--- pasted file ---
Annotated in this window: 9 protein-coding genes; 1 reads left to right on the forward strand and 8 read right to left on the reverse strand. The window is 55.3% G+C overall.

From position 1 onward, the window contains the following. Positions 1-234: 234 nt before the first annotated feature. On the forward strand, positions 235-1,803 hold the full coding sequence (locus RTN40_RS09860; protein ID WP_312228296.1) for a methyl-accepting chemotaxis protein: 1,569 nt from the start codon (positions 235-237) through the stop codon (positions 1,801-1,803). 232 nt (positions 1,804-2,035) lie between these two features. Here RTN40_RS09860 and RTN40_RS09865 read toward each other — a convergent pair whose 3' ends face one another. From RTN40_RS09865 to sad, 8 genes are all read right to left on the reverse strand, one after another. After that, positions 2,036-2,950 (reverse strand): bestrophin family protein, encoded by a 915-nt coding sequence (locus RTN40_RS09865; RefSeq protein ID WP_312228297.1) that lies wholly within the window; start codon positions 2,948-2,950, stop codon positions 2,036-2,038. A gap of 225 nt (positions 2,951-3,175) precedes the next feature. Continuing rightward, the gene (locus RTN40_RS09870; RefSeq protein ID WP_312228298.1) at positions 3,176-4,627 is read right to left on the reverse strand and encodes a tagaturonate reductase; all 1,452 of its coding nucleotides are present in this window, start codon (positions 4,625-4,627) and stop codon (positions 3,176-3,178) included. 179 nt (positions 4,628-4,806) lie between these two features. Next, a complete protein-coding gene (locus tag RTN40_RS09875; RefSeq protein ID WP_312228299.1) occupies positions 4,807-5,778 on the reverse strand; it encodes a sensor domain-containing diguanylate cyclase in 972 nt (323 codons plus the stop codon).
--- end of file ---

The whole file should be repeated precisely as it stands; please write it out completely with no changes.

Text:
Annotated in this window: 9 protein-coding genes; 1 reads left to right on the forward strand and 8 read right to left on the reverse strand. The window is 55.3% G+C overall.

From position 1 onward, the window contains the following. Positions 1-234: 234 nt before the first annotated feature. On the forward strand, positions 235-1,803 hold the full coding sequence (locus RTN40_RS09860; protein ID WP_312228296.1) for a methyl-accepting chemotaxis protein: 1,569 nt from the start codon (positions 235-237) through the stop codon (positions 1,801-1,803). 232 nt (positions 1,804-2,035) lie between these two features. Here RTN40_RS09860 and RTN40_RS09865 read toward each other — a convergent pair whose 3' ends face one another. From RTN40_RS09865 to sad, 8 genes are all read right to left on the reverse strand, one after another. After that, positions 2,036-2,950 (reverse strand): bestrophin family protein, encoded by a 915-nt coding sequence (locus RTN40_RS09865; RefSeq protein ID WP_312228297.1) that lies wholly within the window; start codon positions 2,948-2,950, stop codon positions 2,036-2,038. A gap of 225 nt (positions 2,951-3,175) precedes the next feature. Continuing rightward, the gene (locus RTN40_RS09870; RefSeq protein ID WP_312228298.1) at positions 3,176-4,627 is read right to left on the reverse strand and encodes a tagaturonate reductase; all 1,452 of its coding nucleotides are present in this window, start codon (positions 4,625-4,627) and stop codon (positions 3,176-3,178) included. 179 nt (positions 4,628-4,806) lie between these two features. Next, a complete protein-coding gene (locus tag RTN40_RS09875; RefSeq protein ID WP_312228299.1) occupies positions 4,807-5,778 on the reverse strand; it encodes a sensor domain-containing diguanylate cyclase in 972 nt (323 codons plus the stop codon).